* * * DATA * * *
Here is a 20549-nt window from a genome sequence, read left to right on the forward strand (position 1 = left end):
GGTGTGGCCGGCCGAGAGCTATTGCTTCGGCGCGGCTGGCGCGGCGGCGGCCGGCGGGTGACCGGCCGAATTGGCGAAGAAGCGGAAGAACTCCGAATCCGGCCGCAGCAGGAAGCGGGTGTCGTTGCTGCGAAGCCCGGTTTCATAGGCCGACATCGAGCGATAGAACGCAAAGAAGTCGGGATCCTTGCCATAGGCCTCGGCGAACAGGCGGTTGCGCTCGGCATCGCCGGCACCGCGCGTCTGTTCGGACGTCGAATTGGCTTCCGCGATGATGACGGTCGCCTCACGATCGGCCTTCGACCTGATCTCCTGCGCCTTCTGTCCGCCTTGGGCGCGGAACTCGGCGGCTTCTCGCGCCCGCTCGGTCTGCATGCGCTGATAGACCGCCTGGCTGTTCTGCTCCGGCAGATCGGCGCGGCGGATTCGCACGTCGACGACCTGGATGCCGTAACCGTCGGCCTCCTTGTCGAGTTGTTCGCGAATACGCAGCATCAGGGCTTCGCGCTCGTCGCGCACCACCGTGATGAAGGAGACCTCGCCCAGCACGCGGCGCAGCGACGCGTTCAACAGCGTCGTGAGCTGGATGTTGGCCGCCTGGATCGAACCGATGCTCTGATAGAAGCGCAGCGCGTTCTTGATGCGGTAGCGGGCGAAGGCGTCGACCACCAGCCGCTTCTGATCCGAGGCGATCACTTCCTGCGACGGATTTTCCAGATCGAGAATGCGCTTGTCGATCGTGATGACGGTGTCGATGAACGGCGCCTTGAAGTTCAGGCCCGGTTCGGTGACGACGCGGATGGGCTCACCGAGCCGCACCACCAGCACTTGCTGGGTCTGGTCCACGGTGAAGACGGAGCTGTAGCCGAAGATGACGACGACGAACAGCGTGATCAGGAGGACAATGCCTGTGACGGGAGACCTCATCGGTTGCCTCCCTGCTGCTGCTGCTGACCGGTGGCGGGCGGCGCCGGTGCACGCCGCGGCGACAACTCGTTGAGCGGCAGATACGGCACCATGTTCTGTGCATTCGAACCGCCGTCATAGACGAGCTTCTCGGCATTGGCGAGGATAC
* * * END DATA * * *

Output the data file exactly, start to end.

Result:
Here is a 20549-nt window from a genome sequence, read left to right on the forward strand (position 1 = left end):
GGTGTGGCCGGCCGAGAGCTATTGCTTCGGCGCGGCTGGCGCGGCGGCGGCCGGCGGGTGACCGGCCGAATTGGCGAAGAAGCGGAAGAACTCCGAATCCGGCCGCAGCAGGAAGCGGGTGTCGTTGCTGCGAAGCCCGGTTTCATAGGCCGACATCGAGCGATAGAACGCAAAGAAGTCGGGATCCTTGCCATAGGCCTCGGCGAACAGGCGGTTGCGCTCGGCATCGCCGGCACCGCGCGTCTGTTCGGACGTCGAATTGGCTTCCGCGATGATGACGGTCGCCTCACGATCGGCCTTCGACCTGATCTCCTGCGCCTTCTGTCCGCCTTGGGCGCGGAACTCGGCGGCTTCTCGCGCCCGCTCGGTCTGCATGCGCTGATAGACCGCCTGGCTGTTCTGCTCCGGCAGATCGGCGCGGCGGATTCGCACGTCGACGACCTGGATGCCGTAACCGTCGGCCTCCTTGTCGAGTTGTTCGCGAATACGCAGCATCAGGGCTTCGCGCTCGTCGCGCACCACCGTGATGAAGGAGACCTCGCCCAGCACGCGGCGCAGCGACGCGTTCAACAGCGTCGTGAGCTGGATGTTGGCCGCCTGGATCGAACCGATGCTCTGATAGAAGCGCAGCGCGTTCTTGATGCGGTAGCGGGCGAAGGCGTCGACCACCAGCCGCTTCTGATCCGAGGCGATCACTTCCTGCGACGGATTTTCCAGATCGAGAATGCGCTTGTCGATCGTGATGACGGTGTCGATGAACGGCGCCTTGAAGTTCAGGCCCGGTTCGGTGACGACGCGGATGGGCTCACCGAGCCGCACCACCAGCACTTGCTGGGTCTGGTCCACGGTGAAGACGGAGCTGTAGCCGAAGATGACGACGACGAACAGCGTGATCAGGAGGACAATGCCTGTGACGGGAGACCTCATCGGTTGCCTCCCTGCTGCTGCTGCTGACCGGTGGCGGGCGGCGCCGGTGCACGCCGCGGCGACAACTCGTTGAGCGGCAGATACGGCACCATGTTCTGTGCATTCGAACCGCCGTCATAGACGAGCTTCTCGGCATTGGCGAGGATAC